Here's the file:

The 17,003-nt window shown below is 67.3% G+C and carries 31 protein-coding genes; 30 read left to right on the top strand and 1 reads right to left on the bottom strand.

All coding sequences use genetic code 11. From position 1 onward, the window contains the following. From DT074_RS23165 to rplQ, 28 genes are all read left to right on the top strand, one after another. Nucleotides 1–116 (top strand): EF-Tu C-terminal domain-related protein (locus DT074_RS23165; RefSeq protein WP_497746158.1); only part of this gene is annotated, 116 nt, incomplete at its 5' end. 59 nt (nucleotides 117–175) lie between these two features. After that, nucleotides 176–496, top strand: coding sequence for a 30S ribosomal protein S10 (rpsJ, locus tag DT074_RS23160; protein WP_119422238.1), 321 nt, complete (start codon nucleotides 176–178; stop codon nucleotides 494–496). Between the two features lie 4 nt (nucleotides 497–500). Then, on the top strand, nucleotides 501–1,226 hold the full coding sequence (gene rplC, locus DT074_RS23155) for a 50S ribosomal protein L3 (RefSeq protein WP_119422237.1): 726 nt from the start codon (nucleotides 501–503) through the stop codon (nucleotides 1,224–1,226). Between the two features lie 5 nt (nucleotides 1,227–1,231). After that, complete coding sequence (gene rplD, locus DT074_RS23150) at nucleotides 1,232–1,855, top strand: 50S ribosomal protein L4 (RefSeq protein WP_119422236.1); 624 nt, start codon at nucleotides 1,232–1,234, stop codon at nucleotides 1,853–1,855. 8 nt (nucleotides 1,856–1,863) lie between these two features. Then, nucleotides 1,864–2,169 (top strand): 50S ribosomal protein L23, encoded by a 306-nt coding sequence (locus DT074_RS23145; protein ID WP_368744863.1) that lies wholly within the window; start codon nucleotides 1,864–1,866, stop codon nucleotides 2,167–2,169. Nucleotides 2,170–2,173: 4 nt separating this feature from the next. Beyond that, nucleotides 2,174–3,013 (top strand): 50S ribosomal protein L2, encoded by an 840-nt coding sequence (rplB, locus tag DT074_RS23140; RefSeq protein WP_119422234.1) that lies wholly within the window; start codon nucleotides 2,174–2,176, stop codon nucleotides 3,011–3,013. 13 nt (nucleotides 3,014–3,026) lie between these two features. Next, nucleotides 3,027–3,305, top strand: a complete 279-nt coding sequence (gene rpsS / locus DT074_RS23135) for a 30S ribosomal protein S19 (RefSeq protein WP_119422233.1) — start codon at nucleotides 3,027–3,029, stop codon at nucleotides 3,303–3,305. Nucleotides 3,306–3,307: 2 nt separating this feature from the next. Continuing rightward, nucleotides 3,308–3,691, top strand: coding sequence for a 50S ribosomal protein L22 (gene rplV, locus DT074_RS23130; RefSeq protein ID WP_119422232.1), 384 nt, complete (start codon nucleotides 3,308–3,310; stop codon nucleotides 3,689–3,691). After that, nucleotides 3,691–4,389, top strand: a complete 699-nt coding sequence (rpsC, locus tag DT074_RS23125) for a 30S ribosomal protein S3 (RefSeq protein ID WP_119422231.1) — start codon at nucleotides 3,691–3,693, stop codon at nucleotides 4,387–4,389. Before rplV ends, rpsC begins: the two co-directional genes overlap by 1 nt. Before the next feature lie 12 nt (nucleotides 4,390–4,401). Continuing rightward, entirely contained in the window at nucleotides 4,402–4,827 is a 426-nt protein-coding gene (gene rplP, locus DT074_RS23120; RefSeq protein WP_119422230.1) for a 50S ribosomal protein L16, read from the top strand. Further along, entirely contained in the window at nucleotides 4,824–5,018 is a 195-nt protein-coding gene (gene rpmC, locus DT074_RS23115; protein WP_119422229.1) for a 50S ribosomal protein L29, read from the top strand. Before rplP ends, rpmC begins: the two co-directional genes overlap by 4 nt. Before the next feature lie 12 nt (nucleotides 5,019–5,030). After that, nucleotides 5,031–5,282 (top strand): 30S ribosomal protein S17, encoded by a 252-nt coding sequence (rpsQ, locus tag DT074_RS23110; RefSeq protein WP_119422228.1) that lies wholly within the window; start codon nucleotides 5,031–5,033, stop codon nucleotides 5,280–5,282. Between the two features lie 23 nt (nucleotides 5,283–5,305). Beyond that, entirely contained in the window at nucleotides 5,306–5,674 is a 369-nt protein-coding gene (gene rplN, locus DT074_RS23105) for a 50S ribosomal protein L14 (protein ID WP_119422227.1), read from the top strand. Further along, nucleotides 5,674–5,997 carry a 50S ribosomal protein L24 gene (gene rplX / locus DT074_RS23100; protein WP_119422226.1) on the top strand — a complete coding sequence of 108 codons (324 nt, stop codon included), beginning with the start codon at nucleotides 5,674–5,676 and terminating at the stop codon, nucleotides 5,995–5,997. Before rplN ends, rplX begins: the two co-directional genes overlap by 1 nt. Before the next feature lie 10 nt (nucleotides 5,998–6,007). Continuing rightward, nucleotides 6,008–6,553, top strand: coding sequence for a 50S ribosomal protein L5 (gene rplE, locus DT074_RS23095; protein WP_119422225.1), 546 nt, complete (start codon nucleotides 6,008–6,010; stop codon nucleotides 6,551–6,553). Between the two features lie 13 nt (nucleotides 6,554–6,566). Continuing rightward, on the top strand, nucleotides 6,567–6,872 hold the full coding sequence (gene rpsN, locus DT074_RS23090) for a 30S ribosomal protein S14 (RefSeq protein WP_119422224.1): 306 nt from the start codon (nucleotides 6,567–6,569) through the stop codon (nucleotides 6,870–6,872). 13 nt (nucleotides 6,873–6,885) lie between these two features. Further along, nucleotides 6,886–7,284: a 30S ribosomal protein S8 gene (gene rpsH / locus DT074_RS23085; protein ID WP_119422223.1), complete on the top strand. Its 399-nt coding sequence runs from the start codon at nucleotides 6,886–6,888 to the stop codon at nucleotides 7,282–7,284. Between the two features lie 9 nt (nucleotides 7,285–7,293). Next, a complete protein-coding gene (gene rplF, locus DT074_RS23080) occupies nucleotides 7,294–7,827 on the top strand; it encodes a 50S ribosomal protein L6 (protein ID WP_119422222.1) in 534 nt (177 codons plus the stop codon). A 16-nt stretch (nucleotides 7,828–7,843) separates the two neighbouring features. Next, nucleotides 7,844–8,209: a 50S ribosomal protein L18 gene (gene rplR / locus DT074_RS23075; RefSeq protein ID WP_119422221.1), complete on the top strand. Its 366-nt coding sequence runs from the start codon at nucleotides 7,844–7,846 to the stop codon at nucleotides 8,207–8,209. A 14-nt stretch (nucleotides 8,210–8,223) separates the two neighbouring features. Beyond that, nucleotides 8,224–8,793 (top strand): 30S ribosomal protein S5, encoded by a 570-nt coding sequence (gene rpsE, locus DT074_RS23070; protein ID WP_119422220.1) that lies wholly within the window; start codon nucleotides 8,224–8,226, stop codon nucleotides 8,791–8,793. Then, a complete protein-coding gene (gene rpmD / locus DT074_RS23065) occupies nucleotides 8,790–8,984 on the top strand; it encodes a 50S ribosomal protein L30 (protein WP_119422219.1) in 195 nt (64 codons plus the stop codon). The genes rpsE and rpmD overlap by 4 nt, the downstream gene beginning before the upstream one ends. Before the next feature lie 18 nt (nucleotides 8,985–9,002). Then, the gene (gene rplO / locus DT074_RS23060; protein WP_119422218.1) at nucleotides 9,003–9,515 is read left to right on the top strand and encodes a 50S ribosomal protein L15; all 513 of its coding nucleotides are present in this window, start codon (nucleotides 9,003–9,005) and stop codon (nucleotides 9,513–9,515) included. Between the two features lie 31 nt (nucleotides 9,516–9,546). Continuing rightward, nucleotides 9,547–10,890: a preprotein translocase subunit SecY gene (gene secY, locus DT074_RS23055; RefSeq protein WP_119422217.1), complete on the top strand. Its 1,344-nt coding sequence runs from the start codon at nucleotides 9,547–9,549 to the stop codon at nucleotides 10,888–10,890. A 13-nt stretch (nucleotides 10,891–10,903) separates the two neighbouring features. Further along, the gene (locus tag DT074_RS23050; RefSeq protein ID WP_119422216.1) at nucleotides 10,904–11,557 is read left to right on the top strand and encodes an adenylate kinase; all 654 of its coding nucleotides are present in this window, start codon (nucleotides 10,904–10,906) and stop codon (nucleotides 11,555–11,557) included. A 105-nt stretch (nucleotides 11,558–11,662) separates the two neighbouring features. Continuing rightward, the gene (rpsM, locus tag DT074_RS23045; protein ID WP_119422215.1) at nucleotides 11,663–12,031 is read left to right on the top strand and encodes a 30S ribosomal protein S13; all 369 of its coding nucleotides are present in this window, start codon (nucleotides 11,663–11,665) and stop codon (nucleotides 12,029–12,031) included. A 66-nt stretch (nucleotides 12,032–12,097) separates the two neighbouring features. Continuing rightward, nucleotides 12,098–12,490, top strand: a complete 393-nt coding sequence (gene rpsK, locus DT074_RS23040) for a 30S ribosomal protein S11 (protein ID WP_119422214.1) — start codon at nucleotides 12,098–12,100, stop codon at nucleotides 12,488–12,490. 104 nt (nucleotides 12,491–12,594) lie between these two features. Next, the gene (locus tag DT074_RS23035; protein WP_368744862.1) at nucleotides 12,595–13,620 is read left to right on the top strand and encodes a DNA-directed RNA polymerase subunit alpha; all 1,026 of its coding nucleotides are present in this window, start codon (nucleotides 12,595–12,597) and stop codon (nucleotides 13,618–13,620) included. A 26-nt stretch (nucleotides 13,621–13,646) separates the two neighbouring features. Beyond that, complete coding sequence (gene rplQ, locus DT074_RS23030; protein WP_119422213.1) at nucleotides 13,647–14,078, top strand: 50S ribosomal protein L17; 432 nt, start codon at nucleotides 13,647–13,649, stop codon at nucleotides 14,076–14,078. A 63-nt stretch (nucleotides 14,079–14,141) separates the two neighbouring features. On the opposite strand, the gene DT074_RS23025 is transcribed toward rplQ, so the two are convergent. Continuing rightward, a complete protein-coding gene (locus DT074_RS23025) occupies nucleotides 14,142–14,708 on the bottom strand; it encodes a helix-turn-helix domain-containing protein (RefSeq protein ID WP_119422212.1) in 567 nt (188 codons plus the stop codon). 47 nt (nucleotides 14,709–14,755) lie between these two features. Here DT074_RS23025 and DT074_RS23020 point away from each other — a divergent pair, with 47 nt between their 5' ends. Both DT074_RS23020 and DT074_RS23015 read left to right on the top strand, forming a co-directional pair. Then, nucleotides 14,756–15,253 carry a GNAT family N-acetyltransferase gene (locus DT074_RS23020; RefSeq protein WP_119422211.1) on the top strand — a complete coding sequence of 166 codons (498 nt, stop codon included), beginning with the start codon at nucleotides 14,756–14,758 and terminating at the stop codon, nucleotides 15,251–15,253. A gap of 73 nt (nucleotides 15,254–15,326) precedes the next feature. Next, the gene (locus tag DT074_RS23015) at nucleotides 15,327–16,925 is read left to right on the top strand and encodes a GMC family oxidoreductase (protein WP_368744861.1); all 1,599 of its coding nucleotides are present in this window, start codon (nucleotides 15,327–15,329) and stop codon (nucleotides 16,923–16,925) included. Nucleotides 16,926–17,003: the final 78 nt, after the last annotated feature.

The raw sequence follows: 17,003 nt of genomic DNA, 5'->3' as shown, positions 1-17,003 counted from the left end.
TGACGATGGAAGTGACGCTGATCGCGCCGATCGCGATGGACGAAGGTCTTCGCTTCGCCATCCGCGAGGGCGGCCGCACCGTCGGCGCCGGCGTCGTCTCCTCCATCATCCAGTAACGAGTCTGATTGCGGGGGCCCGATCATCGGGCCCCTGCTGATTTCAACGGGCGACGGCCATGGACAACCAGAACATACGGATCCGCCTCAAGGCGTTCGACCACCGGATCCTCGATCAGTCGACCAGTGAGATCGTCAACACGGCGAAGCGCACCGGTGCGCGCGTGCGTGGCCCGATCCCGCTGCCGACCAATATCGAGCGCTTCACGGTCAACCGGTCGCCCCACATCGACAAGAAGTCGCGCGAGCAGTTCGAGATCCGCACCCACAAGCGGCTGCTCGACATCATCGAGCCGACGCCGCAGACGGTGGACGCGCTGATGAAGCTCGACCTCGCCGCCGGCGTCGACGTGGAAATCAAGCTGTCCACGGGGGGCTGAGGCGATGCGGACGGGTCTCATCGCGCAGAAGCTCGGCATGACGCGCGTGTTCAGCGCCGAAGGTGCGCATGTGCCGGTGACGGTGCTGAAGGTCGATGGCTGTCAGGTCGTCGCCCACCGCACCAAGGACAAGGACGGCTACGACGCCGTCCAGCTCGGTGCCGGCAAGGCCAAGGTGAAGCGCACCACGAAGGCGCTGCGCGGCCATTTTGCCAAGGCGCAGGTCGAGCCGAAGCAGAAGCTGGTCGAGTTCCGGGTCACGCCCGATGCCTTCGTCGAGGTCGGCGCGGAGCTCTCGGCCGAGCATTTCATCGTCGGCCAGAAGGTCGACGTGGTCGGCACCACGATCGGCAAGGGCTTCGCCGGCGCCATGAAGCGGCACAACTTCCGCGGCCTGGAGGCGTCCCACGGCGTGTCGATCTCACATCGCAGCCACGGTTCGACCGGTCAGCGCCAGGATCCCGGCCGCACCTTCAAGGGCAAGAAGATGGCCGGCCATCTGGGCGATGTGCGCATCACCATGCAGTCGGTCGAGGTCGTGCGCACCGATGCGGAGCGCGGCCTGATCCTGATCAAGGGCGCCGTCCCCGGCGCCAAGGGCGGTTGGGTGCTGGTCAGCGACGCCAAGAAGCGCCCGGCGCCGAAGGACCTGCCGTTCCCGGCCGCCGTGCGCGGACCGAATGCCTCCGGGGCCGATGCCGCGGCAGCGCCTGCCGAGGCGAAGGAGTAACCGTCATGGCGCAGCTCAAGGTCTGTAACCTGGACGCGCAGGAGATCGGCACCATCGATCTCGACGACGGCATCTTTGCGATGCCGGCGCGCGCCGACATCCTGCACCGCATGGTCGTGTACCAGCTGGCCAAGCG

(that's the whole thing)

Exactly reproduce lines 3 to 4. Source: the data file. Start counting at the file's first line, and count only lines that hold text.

The raw sequence follows: 17,003 nt of genomic DNA, 5'->3' as shown, positions 1-17,003 counted from the left end.
TGACGATGGAAGTGACGCTGATCGCGCCGATCGCGATGGACGAAGGTCTTCGCTTCGCCATCCGCGAGGGCGGCCGCACCGTCGGCGCCGGCGTCGTCTCCTCCATCATCCAGTAACGAGTCTGATTGCGGGGGCCCGATCATCGGGCCCCTGCTGATTTCAACGGGCGACGGCCATGGACAACCAGAACATACGGATCCGCCTCAAGGCGTTCGACCACCGGATCCTCGATCAGTCGACCAGTGAGATCGTCAACACGGCGAAGCGCACCGGTGCGCGCGTGCGTGGCCCGATCCCGCTGCCGACCAATATCGAGCGCTTCACGGTCAACCGGTCGCCCCACATCGACAAGAAGTCGCGCGAGCAGTTCGAGATCCGCACCCACAAGCGGCTGCTCGACATCATCGAGCCGACGCCGCAGACGGTGGACGCGCTGATGAAGCTCGACCTCGCCGCCGGCGTCGACGTGGAAATCAAGCTGTCCACGGGGGGCTGAGGCGATGCGGACGGGTCTCATCGCGCAGAAGCTCGGCATGACGCGCGTGTTCAGCGCCGAAGGTGCGCATGTGCCGGTGACGGTGCTGAAGGTCGATGGCTGTCAGGTCGTCGCCCACCGCACCAAGGACAAGGACGGCTACGACGCCGTCCAGCTCGGTGCCGGCAAGGCCAAGGTGAAGCGCACCACGAAGGCGCTGCGCGGCCATTTTGCCAAGGCGCAGGTCGAGCCGAAGCAGAAGCTGGTCGAGTTCCGGGTCACGCCCGATGCCTTCGTCGAGGTCGGCGCGGAGCTCTCGGCCGAGCATTTCATCGTCGGCCAGAAGGTCGACGTGGTCGGCACCACGATCGGCAAGGGCTTCGCCGGCGCCATGAAGCGGCACAACTTCCGCGGCCTGGAGGCGTCCCACGGCGTGTCGATCTCACATCGCAGCCACGGTTCGACCGGTCAGCGCCAGGATCCCGGCCGCACCTTCAAGGGCAAGAAGATGGCCGGCCATCTGGGCGATGTGCGCATCACCATGCAGTCGGTCGAGGTCGTGCGCACCGATGCGGAGCGCGGCCTGATCCTGATCAAGGGCGCCGTCCCCGGCGCCAAGGGCGGTTGGGTGCTGGTCAGCGACGCCAAGAAGCGCCCGGCGCCGAAGGACCTGCCGTTCCCGGCCGCCGTGCGCGGACCGAATGCCTCCGGGGCCGATGCCGCGGCAGCGCCTGCCGAGGCGAAGGAGTAACCGTCATGGCGCAGCTCAAGGTCTGTAACCTGGACGCGCAGGAGATCGGCACCATCGATCTCGACGACGGCATCTTTGCGATGCCGGCGCGCGCCGACATCCTGCACCGCATGGTCGTGTACCAGCTGGCCAAGCG